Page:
Astronomers, Even Solomonides and Yervant Terzian, will be presenting a study at this month’s American Astronomical Society that claims Earthlings shouldn’t expect to hear from aliens for another 1,500 years. The reasons? Because the Milky Way Galaxy is enormous, and humanity, by comparison, is nothing special.
The Cornell University researchers rectified the Fermi Paradox (suggesting that we should have made alien contact by now) with the 500 year-old Mediocrity Principal that states, according to mathematician Copernicus, that there is nothing extraordinary about Earth or our place in the cosmic balance of things.
According to the Fermi Paradox, the billions of Earth-like planets in our galaxy should have yielded alien contact by now—but they haven’t. This is due to the fact that Earth’s physical attributes and natural processes are, more than likely, actually commonplace throughout the cosmos.
In other words: we inhabit a mediocre planet.
“Even our mundane, typical spiral galaxy—not exceptionally large compared to other galaxies—is vast beyond imagination,” Solomonides said in a press statement. “Those numbers are what make the Fermi Paradox so counterintuitive. We have reached so many stars and planets, surely we should have reached somebody by now, and in turn been reached… this demonstrates why we appear to be alone.”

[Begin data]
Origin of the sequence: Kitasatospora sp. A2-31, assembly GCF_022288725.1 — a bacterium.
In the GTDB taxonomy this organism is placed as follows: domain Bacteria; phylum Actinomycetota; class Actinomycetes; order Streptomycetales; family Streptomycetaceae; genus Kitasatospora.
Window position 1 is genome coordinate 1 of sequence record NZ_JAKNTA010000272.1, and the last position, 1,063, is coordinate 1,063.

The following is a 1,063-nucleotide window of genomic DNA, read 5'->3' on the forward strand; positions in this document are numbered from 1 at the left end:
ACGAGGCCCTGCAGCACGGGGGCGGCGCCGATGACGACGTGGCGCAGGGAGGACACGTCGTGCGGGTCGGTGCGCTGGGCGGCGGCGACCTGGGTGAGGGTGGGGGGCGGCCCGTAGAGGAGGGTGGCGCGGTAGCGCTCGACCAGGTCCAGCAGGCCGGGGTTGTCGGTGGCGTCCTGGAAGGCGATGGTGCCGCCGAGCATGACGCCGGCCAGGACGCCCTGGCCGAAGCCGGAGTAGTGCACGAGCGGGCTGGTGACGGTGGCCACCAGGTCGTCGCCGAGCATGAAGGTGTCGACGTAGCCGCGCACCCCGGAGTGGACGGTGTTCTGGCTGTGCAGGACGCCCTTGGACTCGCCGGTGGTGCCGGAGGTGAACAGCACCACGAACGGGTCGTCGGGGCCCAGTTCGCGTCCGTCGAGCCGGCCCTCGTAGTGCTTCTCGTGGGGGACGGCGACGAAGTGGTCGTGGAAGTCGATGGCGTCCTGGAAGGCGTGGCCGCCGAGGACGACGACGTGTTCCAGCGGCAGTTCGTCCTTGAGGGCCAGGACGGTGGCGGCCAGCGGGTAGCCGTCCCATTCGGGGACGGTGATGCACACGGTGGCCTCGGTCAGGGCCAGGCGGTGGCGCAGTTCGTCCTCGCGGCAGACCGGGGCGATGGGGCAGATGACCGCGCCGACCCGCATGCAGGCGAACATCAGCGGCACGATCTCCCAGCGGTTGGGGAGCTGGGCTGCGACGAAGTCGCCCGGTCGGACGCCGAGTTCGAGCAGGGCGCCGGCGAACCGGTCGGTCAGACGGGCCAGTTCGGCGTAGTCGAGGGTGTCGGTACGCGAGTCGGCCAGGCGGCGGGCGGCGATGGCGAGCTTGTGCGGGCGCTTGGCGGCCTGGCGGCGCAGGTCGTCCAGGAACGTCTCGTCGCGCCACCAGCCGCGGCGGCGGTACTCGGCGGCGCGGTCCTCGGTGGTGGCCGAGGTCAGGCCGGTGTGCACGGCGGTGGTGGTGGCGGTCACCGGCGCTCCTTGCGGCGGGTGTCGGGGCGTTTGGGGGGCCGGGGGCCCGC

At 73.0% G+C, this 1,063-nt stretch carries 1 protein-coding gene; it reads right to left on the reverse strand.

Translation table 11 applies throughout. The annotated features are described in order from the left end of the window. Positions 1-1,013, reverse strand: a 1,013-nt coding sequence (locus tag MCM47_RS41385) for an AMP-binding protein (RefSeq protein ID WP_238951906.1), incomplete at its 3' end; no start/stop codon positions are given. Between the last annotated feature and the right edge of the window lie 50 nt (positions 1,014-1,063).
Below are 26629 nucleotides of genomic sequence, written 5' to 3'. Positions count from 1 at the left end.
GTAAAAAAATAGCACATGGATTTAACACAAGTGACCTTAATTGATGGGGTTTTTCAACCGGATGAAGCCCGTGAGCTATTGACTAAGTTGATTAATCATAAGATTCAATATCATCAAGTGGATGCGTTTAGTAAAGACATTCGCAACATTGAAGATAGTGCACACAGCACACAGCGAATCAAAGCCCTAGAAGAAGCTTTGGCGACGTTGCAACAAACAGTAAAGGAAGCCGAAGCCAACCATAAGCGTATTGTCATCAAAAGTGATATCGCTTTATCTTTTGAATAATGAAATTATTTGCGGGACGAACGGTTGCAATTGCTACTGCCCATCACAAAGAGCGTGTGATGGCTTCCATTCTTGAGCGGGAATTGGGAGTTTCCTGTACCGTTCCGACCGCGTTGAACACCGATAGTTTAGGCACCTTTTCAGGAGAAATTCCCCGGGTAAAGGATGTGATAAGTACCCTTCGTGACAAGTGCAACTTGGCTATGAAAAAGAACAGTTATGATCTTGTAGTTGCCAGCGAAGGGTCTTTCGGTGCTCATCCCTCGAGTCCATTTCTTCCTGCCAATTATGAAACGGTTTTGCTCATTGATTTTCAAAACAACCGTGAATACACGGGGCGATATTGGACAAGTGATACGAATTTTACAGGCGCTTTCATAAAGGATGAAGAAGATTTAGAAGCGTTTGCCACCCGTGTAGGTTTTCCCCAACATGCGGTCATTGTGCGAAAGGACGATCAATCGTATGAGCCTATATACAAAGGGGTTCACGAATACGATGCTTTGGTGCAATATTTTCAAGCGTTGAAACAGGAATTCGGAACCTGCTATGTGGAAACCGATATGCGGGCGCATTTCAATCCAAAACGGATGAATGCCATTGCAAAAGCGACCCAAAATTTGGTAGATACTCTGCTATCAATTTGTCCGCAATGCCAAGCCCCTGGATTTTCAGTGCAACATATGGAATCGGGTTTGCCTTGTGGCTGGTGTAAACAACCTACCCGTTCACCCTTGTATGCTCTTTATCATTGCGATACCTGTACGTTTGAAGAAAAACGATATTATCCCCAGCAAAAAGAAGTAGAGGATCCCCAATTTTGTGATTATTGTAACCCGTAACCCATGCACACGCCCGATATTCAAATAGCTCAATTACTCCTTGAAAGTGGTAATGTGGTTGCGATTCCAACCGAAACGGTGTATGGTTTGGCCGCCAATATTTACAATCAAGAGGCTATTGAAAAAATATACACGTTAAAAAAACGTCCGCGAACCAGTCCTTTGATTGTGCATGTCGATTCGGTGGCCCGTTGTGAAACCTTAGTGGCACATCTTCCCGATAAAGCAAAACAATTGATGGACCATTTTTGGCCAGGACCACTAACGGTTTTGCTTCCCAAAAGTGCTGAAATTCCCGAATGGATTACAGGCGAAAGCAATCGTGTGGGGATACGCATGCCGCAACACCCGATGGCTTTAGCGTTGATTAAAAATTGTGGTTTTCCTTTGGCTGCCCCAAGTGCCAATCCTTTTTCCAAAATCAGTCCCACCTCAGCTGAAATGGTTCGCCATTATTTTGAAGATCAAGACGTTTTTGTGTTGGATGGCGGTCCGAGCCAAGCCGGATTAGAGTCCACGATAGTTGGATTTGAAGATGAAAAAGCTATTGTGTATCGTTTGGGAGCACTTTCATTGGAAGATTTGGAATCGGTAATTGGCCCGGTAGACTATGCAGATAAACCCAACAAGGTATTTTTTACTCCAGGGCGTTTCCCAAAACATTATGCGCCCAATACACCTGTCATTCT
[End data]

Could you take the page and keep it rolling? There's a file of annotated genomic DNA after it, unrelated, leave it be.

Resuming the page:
For the past 80 years, humans have been broadcasting TV and radio signals into space—amounting to hypothetic contact with roughly 8,531 stars and 3,555 Earth-like planets. But according to Solomonides, even if aliens receive them, they would first need to decode the light waves into sounds, and then sift through some 3,000 human languages in order to understand the message.
“Until then, it is possible that we appear to be alone—even if we are not. But if we stop listening or looking, we may miss the signals. So we should keep looking,” Solomonides said.
That being said, Earth may begin to hear from alien beings when about half of the Milky Way Galaxy has been signaled—about 1,500 years from now.
“We are on the third planet around a tediously boring star surrounded by other completely normal stars about two-thirds of the way along one of several arms of a remarkably average spiral galaxy. The mediocrity principle is the idea that because we are not in any special location in the universe, we should not be anything special in the universe.”
So what are you waiting for? Go eat that giant chocolate cupcake you’ve been eyeing; in the grand scheme of the universe, does it really matter?
Filed Under: Aerospace + defense